Paradise

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Grove Press, 1995 - Fiction - 328 pages
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In this ingenious satire, Solita, the not quite ten-year-old daughter of refugees from Franco’s Spain, is whisked from the urban ghetto of Galmeda to El Topaz, the lush hacienda of a wealthy eccentric, which her mother assures her will be paradise. But behind its beautiful fa ade, El Topaz is a quagmire of social subterfuge, from its politicking adults to its spiteful children, and Solita finds herself alone in a glittery world where "you couldn’t trust anything. Or anybody. You had to navigate completely on your own.”
 

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Paradise

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A lavish, decadent country estate in an unnamed Latin American country, Paradise is here viewed through the eyes of Solita, a little girl whose family has fled Franco's Spain. Solita, a keen observer ... Read full review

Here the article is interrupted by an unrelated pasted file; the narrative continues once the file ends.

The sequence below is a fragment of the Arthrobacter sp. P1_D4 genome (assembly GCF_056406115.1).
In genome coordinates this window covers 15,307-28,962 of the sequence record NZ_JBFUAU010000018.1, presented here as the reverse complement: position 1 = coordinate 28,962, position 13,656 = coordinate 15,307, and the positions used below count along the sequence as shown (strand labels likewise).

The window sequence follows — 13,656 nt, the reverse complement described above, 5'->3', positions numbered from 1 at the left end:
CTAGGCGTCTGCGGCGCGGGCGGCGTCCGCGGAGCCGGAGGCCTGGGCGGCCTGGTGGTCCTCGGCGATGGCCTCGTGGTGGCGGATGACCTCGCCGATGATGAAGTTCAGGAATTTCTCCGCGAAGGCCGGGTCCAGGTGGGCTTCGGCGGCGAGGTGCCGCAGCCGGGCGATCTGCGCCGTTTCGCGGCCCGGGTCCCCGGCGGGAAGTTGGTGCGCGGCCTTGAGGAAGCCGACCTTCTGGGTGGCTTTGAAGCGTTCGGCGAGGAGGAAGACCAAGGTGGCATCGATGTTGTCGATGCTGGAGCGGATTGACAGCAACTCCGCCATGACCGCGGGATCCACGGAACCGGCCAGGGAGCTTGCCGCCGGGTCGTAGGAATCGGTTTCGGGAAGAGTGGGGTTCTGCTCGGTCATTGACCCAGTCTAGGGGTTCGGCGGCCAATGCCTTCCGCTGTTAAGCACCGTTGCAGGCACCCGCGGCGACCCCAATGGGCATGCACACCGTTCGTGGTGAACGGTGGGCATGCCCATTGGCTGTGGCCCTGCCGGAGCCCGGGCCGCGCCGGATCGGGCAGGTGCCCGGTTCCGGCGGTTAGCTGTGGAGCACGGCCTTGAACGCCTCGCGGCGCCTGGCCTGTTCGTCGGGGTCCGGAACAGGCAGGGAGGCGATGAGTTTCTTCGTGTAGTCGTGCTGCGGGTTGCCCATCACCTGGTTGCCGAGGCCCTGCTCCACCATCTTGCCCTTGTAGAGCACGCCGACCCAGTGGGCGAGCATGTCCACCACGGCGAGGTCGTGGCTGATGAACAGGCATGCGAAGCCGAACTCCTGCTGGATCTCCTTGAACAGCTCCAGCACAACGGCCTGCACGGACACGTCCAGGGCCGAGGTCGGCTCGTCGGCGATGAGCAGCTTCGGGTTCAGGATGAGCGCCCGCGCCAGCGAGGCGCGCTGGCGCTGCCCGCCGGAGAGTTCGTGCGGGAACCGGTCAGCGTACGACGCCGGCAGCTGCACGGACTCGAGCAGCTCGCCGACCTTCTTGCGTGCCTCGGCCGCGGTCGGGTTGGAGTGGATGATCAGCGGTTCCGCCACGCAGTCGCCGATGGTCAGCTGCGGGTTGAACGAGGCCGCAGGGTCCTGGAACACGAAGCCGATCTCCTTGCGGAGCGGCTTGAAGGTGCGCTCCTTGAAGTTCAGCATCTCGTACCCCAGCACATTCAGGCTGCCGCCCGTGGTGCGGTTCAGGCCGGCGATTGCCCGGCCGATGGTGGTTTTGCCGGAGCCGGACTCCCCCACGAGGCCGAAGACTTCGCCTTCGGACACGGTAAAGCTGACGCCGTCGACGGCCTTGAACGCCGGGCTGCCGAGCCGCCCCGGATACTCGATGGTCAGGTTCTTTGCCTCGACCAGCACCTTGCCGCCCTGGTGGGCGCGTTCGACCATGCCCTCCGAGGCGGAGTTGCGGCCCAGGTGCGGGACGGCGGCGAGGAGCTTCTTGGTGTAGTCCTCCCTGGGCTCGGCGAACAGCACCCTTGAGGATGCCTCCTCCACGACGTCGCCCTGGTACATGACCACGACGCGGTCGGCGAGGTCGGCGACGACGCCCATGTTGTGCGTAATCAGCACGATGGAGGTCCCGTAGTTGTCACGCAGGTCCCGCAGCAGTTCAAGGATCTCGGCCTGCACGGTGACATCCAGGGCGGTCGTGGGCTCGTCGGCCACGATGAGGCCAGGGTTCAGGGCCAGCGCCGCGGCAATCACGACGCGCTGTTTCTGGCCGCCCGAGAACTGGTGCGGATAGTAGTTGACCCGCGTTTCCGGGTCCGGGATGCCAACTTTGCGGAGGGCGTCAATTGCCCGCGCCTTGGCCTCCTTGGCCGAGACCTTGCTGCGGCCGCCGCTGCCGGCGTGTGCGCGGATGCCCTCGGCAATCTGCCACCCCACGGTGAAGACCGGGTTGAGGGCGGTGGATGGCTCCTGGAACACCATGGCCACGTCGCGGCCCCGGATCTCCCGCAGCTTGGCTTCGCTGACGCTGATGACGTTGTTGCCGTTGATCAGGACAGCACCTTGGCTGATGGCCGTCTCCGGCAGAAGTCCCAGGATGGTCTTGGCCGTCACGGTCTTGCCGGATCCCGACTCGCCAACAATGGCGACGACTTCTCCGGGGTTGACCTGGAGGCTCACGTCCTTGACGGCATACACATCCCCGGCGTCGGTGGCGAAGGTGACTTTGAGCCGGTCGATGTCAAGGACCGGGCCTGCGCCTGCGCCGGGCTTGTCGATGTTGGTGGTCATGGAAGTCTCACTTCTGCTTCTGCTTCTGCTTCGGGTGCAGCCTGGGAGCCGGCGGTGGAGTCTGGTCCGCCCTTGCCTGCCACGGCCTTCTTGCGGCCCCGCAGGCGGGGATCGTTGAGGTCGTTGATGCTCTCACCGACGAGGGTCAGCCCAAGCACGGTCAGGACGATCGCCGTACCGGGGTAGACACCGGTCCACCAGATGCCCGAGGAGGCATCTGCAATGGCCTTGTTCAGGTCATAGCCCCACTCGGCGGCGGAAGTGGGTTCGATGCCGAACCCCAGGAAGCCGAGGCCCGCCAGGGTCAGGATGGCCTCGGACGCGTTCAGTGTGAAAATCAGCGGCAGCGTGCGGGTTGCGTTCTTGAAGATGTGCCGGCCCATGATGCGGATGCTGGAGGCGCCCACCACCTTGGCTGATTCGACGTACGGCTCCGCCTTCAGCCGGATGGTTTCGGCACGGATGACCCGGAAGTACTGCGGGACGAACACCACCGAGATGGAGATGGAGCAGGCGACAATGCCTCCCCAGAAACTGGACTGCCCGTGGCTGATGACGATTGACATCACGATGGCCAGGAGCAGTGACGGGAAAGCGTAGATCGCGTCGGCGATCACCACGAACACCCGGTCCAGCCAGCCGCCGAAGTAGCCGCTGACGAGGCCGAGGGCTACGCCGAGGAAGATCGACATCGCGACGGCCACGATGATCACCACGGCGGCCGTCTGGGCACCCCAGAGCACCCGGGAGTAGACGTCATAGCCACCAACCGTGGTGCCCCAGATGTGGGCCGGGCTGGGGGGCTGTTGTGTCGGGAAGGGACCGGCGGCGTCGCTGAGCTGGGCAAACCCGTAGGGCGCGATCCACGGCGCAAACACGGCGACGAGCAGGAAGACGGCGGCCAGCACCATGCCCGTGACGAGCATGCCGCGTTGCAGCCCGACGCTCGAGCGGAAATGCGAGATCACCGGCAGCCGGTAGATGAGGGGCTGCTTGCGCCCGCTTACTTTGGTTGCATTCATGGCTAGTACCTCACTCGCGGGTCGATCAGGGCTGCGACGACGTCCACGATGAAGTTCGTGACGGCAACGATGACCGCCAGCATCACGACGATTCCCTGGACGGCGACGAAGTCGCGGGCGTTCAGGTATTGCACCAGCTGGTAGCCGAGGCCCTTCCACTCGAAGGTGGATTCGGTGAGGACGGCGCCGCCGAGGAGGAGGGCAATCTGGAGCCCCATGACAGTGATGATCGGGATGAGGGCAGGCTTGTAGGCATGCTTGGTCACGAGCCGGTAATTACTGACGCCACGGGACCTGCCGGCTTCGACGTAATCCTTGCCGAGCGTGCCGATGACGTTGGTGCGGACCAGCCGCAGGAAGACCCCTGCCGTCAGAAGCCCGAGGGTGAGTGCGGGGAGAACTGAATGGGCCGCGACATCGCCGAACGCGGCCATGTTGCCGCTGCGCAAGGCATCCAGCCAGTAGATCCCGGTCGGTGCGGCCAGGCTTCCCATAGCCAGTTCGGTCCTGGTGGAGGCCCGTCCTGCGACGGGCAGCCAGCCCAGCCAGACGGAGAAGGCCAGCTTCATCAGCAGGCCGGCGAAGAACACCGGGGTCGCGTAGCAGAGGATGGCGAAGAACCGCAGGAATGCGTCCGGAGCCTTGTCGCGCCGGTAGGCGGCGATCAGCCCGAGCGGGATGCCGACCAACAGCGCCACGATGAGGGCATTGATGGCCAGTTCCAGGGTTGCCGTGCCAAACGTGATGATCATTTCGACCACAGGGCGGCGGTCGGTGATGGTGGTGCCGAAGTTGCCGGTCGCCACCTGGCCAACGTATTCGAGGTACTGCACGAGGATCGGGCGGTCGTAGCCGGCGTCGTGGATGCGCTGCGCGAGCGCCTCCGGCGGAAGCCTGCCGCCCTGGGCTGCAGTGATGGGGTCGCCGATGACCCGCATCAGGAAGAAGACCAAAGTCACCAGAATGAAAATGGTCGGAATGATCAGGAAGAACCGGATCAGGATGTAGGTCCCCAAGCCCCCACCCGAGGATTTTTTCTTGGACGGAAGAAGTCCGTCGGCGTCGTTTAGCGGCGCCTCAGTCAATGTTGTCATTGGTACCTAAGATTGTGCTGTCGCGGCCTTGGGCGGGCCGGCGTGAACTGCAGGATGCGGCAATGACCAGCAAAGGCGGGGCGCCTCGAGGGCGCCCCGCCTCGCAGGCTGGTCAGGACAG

Contents

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About the author (1995)

Born in Barcelona, Spain, Elena Castedo moved to Chile with her family when she was just a child. Castedo, who has lived on four of the five continents, earned her Master of Arts degree from the University of California at Los Angeles, before going on to Harvard University for her Ph.D. A former editor of The Inter-American Review of Bibliography, Castedo is best known for writing the nationally acclaimed novel, Paradise. Nominated for the 1990 National Book Award, Paradise is a coming-of-age story seen through the eyes of a ten-year-old girl living in poverty in Latin America. Castedo is also a writer of poetry and the author of a critical study of Chilean theater. Castedo lives in Cambridge, Massachusetts.

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